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Sitting Pretty

September 04, 2002|SCOTT TIMBERG | TIMES STAFF WRITER

The Shrine Auditorium, that venerable 1926 hall near Exposition Park, has empty nest syndrome. Walking through the building, now nearing the end of a $10-million make-over, Shrine manager and historical consultant Andy Stamatin sounds like a parent fixing up the house in hopes that the kids will come home after college.

"We're designing this for the Emmys, and the Oscars--when they come back," Stamatin says, showing off the newly refurbished seats, repainted offices and dressing rooms, the array of just-planted palm trees and antique lighting outside the entrance.

It's all part of a five-year plan to sharpen up the building, which is on the National Register of Historic Places, within restrictions for historic landmarks.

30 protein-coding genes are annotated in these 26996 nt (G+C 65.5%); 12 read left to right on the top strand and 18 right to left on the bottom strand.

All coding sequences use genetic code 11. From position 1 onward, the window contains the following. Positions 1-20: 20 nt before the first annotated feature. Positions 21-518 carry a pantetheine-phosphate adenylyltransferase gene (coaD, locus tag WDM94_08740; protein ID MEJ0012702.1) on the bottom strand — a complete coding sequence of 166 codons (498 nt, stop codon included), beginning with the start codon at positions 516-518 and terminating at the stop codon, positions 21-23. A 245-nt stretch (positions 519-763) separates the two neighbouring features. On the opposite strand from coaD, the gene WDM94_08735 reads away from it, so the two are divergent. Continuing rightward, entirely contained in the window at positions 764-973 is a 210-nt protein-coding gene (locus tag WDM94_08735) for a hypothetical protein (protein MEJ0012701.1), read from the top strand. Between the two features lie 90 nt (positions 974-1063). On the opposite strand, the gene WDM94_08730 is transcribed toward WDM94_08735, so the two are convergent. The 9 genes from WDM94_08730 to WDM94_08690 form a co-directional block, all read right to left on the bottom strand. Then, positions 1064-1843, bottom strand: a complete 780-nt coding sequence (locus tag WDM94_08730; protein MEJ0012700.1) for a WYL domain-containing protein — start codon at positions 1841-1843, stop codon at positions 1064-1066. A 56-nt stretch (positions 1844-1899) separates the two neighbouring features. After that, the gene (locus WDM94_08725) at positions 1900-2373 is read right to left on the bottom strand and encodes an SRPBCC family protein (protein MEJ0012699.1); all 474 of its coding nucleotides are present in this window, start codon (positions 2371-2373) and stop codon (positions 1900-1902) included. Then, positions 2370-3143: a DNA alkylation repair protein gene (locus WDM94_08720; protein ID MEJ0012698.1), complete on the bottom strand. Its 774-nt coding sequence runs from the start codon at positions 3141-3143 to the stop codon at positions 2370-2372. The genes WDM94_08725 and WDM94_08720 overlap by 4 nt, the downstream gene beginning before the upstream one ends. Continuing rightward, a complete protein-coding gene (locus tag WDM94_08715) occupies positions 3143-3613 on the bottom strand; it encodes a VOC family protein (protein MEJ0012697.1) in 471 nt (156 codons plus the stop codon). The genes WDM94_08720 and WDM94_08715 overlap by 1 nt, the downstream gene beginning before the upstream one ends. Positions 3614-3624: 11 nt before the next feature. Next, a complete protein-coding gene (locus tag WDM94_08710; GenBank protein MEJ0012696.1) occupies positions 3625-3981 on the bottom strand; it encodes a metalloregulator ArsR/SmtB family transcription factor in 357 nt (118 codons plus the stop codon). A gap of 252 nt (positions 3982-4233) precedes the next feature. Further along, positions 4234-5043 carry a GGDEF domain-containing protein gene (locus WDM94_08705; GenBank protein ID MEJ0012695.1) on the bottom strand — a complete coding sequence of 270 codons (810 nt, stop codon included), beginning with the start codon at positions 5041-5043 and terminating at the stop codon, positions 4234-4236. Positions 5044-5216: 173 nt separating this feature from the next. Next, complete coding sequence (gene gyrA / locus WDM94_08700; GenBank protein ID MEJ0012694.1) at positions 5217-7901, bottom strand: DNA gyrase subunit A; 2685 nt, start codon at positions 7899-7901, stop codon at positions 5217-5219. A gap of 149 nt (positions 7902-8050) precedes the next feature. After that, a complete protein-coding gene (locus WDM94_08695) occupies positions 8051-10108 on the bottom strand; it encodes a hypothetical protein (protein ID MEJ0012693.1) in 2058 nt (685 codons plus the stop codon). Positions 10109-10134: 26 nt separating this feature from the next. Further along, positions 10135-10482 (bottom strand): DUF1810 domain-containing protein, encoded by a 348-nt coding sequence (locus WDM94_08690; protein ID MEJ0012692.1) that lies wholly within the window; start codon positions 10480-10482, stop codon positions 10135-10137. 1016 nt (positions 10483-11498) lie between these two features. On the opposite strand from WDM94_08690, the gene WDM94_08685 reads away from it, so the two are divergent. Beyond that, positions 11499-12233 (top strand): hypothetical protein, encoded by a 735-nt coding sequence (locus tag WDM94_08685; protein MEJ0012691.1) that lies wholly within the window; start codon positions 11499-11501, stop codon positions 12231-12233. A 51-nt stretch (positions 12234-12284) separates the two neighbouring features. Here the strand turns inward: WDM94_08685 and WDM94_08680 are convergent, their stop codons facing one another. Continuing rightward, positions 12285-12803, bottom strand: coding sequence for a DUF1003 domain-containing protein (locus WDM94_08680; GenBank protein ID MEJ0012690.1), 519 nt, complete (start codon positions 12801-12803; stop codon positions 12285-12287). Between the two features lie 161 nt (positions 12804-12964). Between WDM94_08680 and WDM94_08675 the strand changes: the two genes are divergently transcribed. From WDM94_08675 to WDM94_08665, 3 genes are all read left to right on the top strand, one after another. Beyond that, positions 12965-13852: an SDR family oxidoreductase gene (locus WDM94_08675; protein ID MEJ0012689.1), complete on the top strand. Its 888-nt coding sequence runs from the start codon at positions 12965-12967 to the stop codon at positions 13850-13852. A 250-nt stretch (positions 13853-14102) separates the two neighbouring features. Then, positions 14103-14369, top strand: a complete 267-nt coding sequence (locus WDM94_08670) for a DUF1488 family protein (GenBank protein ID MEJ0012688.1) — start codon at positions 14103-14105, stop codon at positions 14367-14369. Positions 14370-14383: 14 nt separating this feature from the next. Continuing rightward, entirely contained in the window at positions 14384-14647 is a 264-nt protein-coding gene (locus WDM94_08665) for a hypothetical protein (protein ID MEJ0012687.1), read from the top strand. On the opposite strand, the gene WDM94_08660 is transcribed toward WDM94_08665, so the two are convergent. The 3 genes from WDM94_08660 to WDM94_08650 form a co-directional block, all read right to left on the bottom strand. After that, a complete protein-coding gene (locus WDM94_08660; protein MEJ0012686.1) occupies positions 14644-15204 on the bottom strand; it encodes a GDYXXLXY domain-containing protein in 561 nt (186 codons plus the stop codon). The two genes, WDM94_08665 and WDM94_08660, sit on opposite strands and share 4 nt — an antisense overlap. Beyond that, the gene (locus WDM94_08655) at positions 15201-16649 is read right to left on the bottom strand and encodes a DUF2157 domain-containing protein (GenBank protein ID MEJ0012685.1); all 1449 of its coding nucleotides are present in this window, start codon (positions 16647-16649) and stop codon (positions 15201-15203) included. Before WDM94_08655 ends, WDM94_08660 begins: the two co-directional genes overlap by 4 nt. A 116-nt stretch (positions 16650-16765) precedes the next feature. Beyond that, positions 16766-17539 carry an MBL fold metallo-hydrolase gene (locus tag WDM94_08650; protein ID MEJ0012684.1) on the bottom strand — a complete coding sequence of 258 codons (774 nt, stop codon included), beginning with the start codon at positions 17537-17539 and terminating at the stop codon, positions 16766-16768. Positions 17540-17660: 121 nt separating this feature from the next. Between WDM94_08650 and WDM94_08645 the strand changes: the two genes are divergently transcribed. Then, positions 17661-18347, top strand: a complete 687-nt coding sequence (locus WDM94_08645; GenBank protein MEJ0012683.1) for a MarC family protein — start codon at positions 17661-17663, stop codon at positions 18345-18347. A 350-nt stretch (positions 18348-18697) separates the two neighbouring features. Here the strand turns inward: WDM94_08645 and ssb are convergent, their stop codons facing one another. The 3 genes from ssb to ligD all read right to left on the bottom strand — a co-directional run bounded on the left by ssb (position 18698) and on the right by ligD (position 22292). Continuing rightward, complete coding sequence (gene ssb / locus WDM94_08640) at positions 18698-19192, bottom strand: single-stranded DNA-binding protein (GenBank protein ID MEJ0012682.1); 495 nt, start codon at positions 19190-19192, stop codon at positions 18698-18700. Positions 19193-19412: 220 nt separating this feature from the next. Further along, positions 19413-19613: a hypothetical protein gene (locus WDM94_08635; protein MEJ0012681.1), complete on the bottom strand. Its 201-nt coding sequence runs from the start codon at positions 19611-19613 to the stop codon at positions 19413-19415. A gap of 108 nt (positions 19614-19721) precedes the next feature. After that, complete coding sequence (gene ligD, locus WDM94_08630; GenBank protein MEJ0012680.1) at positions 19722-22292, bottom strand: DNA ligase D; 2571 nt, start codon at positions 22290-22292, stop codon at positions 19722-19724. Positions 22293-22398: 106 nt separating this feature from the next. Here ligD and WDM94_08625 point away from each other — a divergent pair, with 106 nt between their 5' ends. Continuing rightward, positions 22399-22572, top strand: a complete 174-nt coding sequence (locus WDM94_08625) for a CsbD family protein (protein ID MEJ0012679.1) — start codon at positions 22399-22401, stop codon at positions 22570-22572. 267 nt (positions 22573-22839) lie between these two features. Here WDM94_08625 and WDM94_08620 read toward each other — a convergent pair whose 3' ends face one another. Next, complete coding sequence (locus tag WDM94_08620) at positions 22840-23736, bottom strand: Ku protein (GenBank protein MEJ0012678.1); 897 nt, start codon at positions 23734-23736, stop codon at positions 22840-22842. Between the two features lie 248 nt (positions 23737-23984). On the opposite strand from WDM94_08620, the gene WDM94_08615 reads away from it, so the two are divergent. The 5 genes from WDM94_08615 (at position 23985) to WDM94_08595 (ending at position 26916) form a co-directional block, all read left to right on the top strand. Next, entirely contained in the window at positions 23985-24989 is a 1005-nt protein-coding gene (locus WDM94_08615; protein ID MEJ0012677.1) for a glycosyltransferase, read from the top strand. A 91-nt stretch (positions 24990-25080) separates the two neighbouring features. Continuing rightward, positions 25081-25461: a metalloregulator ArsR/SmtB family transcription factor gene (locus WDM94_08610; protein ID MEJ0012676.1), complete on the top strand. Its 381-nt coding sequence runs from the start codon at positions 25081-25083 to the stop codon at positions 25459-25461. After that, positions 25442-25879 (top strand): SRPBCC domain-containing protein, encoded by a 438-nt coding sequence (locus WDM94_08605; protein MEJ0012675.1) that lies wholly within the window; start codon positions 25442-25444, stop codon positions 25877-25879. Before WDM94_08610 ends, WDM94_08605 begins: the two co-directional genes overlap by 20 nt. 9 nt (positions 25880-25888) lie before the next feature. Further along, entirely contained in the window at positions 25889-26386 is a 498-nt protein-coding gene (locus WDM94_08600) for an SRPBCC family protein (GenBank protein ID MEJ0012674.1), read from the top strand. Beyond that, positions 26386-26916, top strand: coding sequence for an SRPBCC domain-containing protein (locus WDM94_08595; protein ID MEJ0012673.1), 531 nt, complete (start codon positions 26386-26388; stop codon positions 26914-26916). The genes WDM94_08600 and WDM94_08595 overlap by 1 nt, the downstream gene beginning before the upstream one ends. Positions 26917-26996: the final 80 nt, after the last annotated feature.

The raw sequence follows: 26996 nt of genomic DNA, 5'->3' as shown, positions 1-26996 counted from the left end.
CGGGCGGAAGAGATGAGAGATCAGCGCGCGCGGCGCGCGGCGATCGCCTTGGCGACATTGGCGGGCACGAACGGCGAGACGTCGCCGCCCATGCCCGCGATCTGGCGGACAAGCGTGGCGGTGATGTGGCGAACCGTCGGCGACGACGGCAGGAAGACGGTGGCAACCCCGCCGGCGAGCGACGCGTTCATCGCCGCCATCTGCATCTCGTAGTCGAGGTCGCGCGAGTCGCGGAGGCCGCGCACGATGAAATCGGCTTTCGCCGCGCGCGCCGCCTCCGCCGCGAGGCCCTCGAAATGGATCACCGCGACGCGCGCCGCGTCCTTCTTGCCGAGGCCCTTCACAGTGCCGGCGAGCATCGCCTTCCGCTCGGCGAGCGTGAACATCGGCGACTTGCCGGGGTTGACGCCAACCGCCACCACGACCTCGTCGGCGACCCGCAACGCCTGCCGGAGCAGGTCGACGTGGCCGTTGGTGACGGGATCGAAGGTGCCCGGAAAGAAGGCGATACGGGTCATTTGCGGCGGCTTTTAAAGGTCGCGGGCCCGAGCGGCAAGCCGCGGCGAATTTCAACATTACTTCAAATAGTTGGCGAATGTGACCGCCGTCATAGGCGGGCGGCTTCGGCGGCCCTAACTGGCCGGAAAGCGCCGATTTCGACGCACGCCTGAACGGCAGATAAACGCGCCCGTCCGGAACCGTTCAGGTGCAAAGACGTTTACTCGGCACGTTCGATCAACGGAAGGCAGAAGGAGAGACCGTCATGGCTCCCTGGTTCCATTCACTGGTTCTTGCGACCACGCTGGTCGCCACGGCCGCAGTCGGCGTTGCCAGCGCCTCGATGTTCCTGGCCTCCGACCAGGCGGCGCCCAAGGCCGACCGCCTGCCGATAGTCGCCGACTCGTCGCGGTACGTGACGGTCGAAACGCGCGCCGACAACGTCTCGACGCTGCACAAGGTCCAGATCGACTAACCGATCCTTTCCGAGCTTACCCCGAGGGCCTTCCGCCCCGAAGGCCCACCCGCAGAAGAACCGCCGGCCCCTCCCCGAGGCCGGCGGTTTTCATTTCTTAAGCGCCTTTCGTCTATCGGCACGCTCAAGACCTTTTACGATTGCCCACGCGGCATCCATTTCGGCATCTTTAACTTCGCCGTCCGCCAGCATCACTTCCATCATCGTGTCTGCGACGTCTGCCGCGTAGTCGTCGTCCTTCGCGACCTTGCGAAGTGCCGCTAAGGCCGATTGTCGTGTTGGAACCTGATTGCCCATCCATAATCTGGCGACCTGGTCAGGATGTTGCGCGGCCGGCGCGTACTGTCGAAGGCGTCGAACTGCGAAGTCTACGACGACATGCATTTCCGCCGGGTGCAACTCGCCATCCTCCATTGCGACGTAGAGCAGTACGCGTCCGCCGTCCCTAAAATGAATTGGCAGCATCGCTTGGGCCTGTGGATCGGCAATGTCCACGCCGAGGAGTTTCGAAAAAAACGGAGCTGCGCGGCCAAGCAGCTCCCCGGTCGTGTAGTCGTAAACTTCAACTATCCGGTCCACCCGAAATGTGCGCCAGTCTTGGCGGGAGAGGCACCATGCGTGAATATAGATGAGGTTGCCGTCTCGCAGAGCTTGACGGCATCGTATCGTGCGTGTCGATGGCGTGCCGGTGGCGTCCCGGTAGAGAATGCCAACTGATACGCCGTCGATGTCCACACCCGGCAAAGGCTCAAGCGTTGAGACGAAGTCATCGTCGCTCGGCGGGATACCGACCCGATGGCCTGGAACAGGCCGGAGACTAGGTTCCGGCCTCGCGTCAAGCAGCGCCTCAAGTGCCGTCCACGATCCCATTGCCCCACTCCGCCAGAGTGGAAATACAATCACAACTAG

At the Shrine, which will host the Emmy Awards on Sept. 22, most of the recent work is on parts of the theater not obvious to the public eye: the seats with their crumbling cushions, wood floors that needed a major sanding, and a green room and backstage that had gone a bad shade of white. The outside of the building, which had drifted to cottage white, is back to the beige/stone palette that the restorers think is closer to its original color.

"The new work hasn't been about Kodak or Staples Center," says Doug Worthington, the hall's general manager, naming the auditoriums to which the Shrine has recently lost the Oscars and the Grammy awards, respectively.

What the Shrine has that the Kodak Theatre and Staples Center never will is a history that goes back to King Kong (scenes from the 1933 movie were filmed there), early Elvis Presley, Sammy Davis Jr. and Frank Sinatra (who celebrated his 80th birthday at the Shriners' Moorish palace).

At the time of its opening, the Shrine--with 6,300 seats--was the largest theater in the world; it's still the largest in the country.

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